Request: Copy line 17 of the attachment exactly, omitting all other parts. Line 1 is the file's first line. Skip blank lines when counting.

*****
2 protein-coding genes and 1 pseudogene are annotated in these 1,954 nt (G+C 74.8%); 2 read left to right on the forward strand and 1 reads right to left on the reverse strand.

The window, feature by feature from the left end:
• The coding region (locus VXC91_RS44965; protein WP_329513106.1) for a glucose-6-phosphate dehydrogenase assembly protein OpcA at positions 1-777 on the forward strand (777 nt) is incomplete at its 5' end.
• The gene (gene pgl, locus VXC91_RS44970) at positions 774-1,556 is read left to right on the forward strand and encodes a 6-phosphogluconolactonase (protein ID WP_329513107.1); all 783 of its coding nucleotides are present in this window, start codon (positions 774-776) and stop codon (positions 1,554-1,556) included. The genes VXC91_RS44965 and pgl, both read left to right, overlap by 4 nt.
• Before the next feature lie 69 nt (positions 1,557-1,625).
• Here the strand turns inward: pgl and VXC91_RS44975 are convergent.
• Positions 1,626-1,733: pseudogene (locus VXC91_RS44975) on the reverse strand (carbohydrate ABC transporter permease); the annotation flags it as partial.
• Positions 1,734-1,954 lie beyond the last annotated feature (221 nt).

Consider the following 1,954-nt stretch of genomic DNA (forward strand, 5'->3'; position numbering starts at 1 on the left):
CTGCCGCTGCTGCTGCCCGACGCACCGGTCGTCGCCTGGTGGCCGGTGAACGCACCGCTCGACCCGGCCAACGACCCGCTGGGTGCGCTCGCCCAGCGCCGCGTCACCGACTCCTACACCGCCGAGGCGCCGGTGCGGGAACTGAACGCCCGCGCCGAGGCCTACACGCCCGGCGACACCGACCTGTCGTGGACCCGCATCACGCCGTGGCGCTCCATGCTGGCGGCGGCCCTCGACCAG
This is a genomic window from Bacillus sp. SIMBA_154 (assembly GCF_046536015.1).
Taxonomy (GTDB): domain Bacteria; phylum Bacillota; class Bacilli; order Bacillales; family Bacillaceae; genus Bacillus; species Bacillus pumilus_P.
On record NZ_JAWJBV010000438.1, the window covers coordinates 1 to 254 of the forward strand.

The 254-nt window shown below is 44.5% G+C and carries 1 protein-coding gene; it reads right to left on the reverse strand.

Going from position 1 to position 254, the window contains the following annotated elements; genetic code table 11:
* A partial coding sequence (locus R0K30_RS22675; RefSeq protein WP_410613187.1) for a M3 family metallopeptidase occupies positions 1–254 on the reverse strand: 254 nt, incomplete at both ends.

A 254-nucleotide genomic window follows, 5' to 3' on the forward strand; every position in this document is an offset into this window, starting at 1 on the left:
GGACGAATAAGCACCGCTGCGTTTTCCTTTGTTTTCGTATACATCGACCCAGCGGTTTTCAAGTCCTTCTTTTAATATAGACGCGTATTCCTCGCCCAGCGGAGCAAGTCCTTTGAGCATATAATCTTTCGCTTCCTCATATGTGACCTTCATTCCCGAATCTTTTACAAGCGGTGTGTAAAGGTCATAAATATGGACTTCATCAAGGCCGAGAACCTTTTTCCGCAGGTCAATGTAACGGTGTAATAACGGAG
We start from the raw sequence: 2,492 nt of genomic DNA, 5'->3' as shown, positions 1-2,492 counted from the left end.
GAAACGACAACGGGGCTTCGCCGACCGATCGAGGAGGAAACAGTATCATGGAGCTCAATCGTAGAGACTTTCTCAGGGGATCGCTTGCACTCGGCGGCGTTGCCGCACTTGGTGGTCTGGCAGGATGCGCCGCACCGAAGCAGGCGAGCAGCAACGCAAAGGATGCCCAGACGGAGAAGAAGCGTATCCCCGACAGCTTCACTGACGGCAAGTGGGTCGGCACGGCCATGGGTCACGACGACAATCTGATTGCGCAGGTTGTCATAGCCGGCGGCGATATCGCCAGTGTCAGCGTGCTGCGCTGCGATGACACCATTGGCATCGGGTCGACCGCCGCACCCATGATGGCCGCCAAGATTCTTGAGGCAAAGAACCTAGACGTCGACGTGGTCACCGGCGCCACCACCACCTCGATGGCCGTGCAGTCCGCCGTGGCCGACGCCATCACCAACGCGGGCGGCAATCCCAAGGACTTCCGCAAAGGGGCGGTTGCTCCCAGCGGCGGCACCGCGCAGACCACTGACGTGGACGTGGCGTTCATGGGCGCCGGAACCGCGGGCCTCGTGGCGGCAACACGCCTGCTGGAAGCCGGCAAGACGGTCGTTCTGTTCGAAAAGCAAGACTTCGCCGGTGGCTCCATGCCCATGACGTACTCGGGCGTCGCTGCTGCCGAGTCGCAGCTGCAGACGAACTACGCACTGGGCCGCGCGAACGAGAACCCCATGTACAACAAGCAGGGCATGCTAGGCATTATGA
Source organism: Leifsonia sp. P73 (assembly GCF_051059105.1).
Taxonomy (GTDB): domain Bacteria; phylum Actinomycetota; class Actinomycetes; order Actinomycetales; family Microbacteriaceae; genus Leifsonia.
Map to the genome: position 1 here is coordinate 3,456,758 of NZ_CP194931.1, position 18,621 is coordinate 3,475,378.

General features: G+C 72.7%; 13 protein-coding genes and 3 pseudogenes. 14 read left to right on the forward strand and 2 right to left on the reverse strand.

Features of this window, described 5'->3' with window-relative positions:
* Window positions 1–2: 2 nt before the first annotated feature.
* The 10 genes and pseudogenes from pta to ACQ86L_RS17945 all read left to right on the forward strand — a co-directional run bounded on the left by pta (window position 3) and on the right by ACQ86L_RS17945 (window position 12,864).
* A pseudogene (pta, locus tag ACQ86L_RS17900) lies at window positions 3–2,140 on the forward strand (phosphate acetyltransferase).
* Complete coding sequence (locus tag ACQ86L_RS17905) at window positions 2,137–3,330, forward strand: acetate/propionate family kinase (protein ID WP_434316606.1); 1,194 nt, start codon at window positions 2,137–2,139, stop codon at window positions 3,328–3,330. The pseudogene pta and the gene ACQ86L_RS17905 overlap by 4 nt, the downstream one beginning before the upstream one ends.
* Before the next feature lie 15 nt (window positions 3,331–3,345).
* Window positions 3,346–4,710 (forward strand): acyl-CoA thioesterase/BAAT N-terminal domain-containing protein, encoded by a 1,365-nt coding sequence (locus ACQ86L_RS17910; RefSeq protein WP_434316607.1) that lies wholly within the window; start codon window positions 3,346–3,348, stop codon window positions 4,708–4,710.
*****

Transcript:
A 254-nucleotide genomic window follows, 5' to 3' on the forward strand; every position in this document is an offset into this window, starting at 1 on the left: